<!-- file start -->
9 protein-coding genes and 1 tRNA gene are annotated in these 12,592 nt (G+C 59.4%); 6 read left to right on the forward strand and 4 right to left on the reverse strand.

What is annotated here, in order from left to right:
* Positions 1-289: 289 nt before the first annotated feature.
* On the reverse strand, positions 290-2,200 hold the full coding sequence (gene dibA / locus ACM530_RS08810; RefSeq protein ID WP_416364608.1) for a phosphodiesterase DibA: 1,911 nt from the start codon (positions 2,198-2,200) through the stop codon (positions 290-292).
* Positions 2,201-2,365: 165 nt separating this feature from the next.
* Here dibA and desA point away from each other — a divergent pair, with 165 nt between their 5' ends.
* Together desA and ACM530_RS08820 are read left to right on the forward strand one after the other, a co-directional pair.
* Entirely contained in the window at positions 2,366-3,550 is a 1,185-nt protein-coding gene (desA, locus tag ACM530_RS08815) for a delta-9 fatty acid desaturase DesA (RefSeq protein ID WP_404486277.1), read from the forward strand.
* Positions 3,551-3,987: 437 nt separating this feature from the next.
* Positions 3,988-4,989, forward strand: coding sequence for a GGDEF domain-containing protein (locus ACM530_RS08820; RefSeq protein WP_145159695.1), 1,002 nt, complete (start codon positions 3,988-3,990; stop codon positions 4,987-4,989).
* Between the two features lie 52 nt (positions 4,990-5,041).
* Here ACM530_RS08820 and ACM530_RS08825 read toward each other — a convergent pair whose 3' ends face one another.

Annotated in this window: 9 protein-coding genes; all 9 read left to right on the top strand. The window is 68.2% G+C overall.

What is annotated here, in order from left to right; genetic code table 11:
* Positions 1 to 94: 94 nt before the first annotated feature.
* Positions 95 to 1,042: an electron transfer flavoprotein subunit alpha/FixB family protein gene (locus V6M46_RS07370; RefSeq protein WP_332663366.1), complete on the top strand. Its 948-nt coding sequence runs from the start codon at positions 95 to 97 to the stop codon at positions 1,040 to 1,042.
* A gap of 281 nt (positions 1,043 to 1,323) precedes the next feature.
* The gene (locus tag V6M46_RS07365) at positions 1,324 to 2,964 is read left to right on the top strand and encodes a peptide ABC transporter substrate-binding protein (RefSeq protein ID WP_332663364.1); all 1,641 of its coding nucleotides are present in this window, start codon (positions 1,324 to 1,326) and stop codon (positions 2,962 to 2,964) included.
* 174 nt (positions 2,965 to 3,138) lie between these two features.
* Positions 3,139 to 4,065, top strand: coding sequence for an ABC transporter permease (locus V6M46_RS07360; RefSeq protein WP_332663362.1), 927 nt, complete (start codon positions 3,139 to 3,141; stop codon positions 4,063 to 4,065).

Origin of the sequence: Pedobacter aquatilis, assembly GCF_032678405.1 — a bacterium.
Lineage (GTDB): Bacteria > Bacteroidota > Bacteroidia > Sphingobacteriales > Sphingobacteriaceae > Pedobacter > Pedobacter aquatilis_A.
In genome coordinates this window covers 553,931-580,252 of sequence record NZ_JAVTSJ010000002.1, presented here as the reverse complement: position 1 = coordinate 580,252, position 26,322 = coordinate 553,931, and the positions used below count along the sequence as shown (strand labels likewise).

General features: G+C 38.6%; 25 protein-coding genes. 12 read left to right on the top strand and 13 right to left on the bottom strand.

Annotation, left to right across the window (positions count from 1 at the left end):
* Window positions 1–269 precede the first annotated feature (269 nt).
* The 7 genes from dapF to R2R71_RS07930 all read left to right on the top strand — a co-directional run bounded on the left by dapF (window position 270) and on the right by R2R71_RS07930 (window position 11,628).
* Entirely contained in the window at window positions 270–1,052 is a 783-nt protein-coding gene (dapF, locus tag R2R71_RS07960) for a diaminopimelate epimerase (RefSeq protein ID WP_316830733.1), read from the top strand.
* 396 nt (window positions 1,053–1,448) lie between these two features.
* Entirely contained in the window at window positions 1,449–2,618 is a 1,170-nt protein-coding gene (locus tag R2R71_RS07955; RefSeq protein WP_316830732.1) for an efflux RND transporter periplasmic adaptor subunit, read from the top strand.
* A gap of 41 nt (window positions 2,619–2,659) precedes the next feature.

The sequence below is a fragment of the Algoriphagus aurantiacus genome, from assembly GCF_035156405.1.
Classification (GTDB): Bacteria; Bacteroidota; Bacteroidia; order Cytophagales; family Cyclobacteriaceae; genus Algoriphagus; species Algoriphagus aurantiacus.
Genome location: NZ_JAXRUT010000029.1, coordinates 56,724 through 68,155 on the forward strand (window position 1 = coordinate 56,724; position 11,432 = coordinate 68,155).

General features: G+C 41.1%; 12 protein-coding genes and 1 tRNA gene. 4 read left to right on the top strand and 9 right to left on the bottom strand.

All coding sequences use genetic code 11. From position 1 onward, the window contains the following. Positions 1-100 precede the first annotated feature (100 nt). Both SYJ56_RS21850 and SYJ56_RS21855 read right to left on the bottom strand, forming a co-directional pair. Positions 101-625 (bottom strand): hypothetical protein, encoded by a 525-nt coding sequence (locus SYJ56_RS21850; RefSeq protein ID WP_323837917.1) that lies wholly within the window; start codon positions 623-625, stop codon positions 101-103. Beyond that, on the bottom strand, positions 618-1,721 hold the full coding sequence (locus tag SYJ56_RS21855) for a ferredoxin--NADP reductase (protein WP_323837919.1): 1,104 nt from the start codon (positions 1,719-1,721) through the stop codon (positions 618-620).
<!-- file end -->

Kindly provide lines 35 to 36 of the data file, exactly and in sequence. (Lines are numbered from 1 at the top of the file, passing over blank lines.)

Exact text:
General features: G+C 41.1%; 12 protein-coding genes and 1 tRNA gene. 4 read left to right on the top strand and 9 right to left on the bottom strand.

All coding sequences use genetic code 11. From position 1 onward, the window contains the following. Positions 1-100 precede the first annotated feature (100 nt). Both SYJ56_RS21850 and SYJ56_RS21855 read right to left on the bottom strand, forming a co-directional pair. Positions 101-625 (bottom strand): hypothetical protein, encoded by a 525-nt coding sequence (locus SYJ56_RS21850; RefSeq protein ID WP_323837917.1) that lies wholly within the window; start codon positions 623-625, stop codon positions 101-103. Beyond that, on the bottom strand, positions 618-1,721 hold the full coding sequence (locus tag SYJ56_RS21855) for a ferredoxin--NADP reductase (protein WP_323837919.1): 1,104 nt from the start codon (positions 1,719-1,721) through the stop codon (positions 618-620).